Spring 2021

Universal reality check

The challenging reality for many people of having to make ends meet on benefits during the pandemic was further underlined by the widespread calls ahead of the Budget for the government to retain the ‘temporary’ £20 uplift to universal credit. This has now been extended for another six months and will be paid to the end of September.

It has become clear that the lowest monthly standard allowance of £342.72 for single claimants under 25 provides a minimal amount to live on. With unemployment continuing to rise and given the precarious state of the economy, it is now more important than ever to build your own financial safety net against illness, accident or redundancy.

Save for a rainy day
The Covid-19 crisis has highlighted how ‘safe’ jobs and incomes can disappear with little or no warning when economic conditions change. Emergency ‘rainy day’ savings can help cover mortgage payments and other bills. How much you set aside will depend on individual circumstances, but a good rule of thumb is to have enough savings to cover three months of essential bills as a financial buffer. The best savings account for this purpose is likely to be the one that gives you easy access.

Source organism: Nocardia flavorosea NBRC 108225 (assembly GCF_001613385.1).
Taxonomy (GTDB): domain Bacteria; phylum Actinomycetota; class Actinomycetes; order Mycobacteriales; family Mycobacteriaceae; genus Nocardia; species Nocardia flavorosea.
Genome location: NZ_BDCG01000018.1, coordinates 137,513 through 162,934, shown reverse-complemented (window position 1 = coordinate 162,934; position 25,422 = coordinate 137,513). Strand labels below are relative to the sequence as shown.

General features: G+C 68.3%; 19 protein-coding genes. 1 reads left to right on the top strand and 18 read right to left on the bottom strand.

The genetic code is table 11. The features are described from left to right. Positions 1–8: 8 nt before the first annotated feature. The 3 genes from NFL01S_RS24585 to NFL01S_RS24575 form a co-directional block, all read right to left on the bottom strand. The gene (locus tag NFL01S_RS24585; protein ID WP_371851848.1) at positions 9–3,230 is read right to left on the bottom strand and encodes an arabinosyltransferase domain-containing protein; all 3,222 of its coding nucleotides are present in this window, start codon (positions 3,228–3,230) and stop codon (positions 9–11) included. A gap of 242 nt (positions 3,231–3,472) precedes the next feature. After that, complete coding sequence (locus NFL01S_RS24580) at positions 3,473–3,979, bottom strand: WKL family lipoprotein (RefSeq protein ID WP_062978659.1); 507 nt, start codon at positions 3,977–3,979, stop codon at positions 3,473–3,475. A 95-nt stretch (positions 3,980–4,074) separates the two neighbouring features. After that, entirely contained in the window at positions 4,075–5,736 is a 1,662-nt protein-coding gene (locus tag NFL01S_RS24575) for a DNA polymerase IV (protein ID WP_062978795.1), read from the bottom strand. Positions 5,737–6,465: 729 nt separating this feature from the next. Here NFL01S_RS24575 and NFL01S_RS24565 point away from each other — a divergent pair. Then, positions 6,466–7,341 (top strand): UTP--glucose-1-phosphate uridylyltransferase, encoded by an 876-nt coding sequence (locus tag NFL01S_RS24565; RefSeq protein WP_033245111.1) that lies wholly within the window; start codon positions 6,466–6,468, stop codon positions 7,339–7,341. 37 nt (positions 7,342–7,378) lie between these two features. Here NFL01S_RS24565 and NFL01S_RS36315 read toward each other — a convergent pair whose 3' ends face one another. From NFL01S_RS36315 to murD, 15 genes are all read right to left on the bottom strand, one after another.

Insure your life and income
While savings can provide a short-term stop gap, insurance provides a more effective safety net against the financial consequences of death or serious illness. For families, life insurance is the most basic financial building block, paying out a lump sum on death, which can help to pay off a mortgage and other debts and also set up a fund to provide a replacement income. Life cover is relatively cheap and will be especially beneficial compared to the very minimal benefits that the state provides.

Income protection insurance can provide valuable support if you find yourself unable to work because of ill health. The typical payout is two-thirds of your income, although there is usually a ‘deferral period’ of three or six months before benefits are paid. These payments are more generous than statutory sick pay, which pays just £95.85 a week for up to 28 weeks.

In this issue:

Lessons from the Covid-19 pandemic

ESG’s intergenerational appeal

Pension contributions fall in 2020

Spring 2021 – the bridging Budget

Company cars go electric

State pension rise still locked

What is £1 million really worth?

News round-up